What does it mean to be Irish? Are the predicates Catholic and Irish so inextricably linked that it is impossible to have one and not the other? Does the process of secularisation in modern times mean that Catholicism is no longer a touchstone of what it means to be Irish? Indeed was such a paradigm ever true? These are among the fundamental issues addressed in this work, which examines whether distinct identity formation can be traced over time. The book delineates the course of historical developments which complicated the process of identity formation in the Irish context, when by turns Irish Catholics saw themselves as battling against English hegemony or the Protestant Reformation. Without doubt the Reformation era cast a long shadow over how Irish Catholics would see themselves. But the process of identity formation was of much longer duration. Newly available in paperback, this work traces the elements which have shaped how the Catholic Irish identified themselves, and explores the political, religious and cultural dimensions of the complex picture which is Irish Catholic identity.
The essays represent a systematic attempt to explore the fluidity of the components that make up Catholic identity in Ireland.
Oliver P. Rafferty teaches church history at Heythrop College, University of London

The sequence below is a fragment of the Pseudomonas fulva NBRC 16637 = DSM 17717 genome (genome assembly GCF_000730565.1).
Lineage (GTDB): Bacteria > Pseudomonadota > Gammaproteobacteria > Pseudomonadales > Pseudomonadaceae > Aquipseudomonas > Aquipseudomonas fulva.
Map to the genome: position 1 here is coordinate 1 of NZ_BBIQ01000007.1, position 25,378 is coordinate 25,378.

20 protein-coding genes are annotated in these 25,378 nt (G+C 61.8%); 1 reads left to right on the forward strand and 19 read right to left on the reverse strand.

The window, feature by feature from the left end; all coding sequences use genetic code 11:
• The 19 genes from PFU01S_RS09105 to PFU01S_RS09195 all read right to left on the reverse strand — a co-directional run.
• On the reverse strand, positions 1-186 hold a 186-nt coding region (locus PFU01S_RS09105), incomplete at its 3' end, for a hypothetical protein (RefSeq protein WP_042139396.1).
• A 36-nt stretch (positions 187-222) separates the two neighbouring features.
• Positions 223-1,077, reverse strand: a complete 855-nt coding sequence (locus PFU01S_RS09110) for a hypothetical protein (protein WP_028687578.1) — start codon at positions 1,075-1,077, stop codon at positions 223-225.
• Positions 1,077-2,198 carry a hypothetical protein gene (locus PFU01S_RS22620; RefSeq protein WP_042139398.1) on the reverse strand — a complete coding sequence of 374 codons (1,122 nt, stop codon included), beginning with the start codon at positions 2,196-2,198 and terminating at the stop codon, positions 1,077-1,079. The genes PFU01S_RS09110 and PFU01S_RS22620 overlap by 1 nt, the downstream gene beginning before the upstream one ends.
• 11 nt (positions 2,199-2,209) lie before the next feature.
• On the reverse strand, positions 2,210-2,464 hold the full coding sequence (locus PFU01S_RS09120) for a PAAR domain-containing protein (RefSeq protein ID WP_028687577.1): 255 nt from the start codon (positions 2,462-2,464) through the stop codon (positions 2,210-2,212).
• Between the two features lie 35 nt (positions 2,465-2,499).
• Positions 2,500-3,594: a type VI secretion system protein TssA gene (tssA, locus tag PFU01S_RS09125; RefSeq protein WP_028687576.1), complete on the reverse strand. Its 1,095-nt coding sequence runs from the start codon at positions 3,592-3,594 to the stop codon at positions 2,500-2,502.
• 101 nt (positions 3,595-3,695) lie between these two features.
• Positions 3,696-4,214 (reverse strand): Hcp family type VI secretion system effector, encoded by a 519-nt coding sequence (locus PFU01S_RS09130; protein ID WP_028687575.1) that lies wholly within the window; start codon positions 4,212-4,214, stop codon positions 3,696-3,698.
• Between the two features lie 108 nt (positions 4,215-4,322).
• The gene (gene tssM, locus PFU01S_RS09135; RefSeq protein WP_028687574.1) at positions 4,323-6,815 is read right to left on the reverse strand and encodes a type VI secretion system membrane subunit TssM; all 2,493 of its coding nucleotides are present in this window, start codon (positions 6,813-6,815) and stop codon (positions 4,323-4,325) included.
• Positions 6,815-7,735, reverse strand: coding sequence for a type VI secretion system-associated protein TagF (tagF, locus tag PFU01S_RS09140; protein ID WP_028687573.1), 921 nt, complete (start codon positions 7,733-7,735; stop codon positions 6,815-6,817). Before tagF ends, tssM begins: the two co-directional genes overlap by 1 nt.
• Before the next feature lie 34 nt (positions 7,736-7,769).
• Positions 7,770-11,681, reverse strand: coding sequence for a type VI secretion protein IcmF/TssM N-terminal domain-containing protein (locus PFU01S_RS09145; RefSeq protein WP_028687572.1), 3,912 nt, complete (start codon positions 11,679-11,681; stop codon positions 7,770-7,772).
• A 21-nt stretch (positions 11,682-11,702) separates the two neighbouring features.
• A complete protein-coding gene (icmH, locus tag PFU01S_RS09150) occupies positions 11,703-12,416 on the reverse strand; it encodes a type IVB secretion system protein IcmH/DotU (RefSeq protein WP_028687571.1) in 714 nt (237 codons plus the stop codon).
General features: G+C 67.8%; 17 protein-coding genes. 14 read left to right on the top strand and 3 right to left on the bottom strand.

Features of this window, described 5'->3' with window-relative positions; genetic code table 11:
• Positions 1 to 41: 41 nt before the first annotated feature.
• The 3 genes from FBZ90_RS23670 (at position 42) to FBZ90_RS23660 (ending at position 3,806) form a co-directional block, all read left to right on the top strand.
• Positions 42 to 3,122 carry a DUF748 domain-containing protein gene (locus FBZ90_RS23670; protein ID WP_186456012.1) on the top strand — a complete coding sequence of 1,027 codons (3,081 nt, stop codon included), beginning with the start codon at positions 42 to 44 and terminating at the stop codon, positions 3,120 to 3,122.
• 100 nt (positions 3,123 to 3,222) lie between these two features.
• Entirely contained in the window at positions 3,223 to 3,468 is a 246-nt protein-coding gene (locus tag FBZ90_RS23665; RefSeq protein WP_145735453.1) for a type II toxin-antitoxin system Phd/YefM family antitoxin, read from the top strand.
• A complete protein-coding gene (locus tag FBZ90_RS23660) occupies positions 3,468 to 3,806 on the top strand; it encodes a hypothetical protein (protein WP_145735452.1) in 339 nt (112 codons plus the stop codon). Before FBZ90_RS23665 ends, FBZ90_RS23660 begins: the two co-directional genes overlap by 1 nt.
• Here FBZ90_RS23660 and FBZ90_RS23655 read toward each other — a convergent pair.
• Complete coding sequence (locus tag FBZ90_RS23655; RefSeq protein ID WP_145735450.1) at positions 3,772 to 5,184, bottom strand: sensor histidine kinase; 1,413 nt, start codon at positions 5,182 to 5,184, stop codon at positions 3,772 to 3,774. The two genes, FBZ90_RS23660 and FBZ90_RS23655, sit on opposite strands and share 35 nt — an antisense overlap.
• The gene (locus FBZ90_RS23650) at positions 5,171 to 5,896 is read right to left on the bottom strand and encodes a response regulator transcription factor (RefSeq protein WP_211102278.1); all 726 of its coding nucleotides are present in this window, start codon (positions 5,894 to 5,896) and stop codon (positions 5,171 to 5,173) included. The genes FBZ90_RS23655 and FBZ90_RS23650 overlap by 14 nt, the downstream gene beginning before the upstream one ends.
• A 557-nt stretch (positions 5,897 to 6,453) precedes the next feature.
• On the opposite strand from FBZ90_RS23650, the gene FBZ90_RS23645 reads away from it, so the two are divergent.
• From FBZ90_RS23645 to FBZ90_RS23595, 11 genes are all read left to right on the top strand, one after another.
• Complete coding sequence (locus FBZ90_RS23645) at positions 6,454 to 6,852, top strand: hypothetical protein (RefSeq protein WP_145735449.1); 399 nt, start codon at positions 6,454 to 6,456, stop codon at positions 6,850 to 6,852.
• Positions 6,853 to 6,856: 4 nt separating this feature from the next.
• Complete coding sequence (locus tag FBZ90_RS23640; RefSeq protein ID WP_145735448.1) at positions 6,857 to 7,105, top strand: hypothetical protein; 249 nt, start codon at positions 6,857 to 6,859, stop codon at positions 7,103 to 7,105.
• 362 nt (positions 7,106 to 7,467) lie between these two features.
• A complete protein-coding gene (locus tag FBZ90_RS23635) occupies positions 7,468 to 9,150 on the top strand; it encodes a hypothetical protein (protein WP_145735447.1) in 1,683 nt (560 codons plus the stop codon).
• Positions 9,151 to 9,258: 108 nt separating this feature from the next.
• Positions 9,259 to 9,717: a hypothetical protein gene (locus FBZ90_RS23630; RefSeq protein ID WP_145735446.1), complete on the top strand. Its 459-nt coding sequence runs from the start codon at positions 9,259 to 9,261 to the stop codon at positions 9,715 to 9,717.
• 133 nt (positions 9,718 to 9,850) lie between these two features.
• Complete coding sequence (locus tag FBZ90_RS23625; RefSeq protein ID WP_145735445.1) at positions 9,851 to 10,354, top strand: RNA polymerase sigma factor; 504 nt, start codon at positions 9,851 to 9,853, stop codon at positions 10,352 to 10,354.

Introduction - Oliver P. Rafferty Part I: The Celts, Catholicism and the middle ages 1. Gaelic and Catholic in the early middle ages - Bernhard Maier 2. Island of saints and scholars: myth or reality? - Donnchadh O Corrain 3. The devotional landscape of medieval Irish cultural Catholicism inter hibernicos et inter anglicos, c.1200-c.1550 - Salvador Ryan Part II: Early modern struggles 4. Irish political Catholicism from the 1530s to 1660 - David Finnegan 5. The 'absenting of the bishop of Armagh': Eucharistic controversy and the English origins of Irish Catholic identity, 1550-51 - James Murray 6. Henry Fitzsimon, the Irish Jesuits and Catholic identity in the early modern period - Brian Jackson 7. Gaelic Catholicism and the Ulster plantation - Raymond Gillespie Part III: Identity formation in the seventeenth and eighteenth centuries 8. Irish-language sources for Irish Catholic identity since the early modern period: a brief survey -Eamonn O Ciardha 9. The penal laws against Irish Catholics: were they too good for them? - Thomas Bartlett Part IV: Culture, women and the American diaspora 10. Irish Catholic culture in the nineteenth century: a study in perjury - Owen Dudley Edwards 11. The voices of Catholic women in Ireland, 1800-1921 - Caitriona Clear 12. Irish diaspora Catholicism in North America - David Doyle Part V: English Catholics and Irish identity 13. Brethren in Christ: Frederick Lucas and social Catholicism in Ireland - Patrick Maume 14. The 'greening' of Cardinal Manning - Fergal Casey Part VI: Faith, wealth and Catholic Unionism 15. Power, wealth and Catholic identity in Ireland, 1850-1900 - Ciaran O'Neill 16. The Esmonde family of Co. Wexford and Catholic loyalty - Richard Keogh and James McConnel 17. Catholic Unionism: a case study: Sir Denis Stanislaus Henry (1864-1925) - Eamon Phoenix Part VII: Contemporary expressions of Catholic and Irish identity 18. Identity and political fragmentation in independent Ireland, 1923-83 - Louise Fuller 19. Secular prayers: Catholic imagination, modern Irish writing and the case of John McGahern - Frank Shovlin 20. Catholic-Christian identity and modern Irish poetry - Bernard O'Donoghue 21. Northern Catholics and the early years of the Troubles - Oliver P. Rafferty 22. Irish identity and the future of Catholicism - Niall Coll Index
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